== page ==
Popular Places Where Germs Lurk

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(Photo by FRANCK FIFE/AFP/Getty Images)

(Photo by FRANCK FIFE/AFP/Getty Images)

(CBS Radio) — For the most part, most Americans are germ-conscious and are aware of the steps they need to take to reduce the likelihood of contacting an illness.

Despite taking the proper precautions, many people still encounter germs on a daily basis — because truth be told, germs are everywhere.

Have you ever wondered where germs lurk? Check out the dirtiest places, objects and surfaces that you frequently come in contact with:

Restaurant Health Dangers

Going out to dinner may seem like a great idea to get out of having to cook, but going out to eat may contribute to you coming down with an illness. For starters, think of how many other people have touched the menu — and around half of those people did so without having clean hands. If you think this shouldn’t be taken seriously, thing again … the average menu contains 185K per sq/cm of coliforms, a harmful bacteria. To put this into perspective, a public toilet contains less coliforms than the average menu at a restaurant.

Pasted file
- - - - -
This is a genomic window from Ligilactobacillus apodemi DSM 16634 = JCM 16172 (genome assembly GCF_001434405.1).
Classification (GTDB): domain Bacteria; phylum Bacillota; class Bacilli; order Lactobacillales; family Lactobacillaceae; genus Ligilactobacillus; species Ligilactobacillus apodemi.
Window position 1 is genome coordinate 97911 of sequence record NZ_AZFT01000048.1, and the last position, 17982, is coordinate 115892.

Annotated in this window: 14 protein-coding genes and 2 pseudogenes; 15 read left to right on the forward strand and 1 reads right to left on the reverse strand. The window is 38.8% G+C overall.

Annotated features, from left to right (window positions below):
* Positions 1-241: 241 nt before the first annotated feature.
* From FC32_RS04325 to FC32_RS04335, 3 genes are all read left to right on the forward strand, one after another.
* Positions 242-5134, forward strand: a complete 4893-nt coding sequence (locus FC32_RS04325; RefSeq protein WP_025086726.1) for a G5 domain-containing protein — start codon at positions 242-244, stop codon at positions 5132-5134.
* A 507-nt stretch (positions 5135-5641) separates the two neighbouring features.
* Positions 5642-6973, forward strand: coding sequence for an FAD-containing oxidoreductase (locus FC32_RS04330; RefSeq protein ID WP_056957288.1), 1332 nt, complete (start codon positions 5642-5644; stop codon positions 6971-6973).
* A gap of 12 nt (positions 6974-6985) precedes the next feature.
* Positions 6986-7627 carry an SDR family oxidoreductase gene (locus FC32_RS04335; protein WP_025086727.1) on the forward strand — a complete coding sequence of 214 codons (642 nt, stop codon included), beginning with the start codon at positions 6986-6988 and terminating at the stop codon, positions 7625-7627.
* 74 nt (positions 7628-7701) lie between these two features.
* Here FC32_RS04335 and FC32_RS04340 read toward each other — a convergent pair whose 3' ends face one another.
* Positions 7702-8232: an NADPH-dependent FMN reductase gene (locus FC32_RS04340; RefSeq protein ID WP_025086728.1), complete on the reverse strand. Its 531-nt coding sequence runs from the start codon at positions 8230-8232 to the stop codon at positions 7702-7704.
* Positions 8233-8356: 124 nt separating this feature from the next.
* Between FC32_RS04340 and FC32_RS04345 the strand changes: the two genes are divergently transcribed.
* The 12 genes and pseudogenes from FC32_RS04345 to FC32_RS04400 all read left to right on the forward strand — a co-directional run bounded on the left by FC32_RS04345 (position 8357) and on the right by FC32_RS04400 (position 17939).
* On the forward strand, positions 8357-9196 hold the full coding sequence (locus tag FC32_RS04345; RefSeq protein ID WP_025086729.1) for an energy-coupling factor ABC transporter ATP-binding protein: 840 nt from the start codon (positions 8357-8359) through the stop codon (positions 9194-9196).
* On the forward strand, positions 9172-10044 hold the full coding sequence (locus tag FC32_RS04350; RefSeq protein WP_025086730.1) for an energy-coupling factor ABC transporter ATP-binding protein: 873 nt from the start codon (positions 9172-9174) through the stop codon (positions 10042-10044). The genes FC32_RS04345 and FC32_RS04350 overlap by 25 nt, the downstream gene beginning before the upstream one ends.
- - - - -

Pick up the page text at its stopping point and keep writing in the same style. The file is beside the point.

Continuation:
If you make it through glancing at the menu unscathed, chances are you will pick up some germs while touching the tabletop while dining out. Typically, most restaurant tables harbour more bacteria than your kitchen table at home because they are washed with dishtowels that are rarely disinfected. Furthermore, the person cleaning the table often goes table to table and uses the same dishcloth for each table. In other words, they merely spread the germs from table to table instead of actually cleaning the surface of the table.

If you miraculously make it through touching the table and the menu without coming in contact with a lot of germs, you still have two more obstacles: the soda fountain and lemon wedges. It is estimated that around half of all soda fountains found in the United States contain harmful bacteria. This is often blamed on the plastic tubing inside the machines. Most restaurants don’t bother to take the tubing apart and clean inside the machine.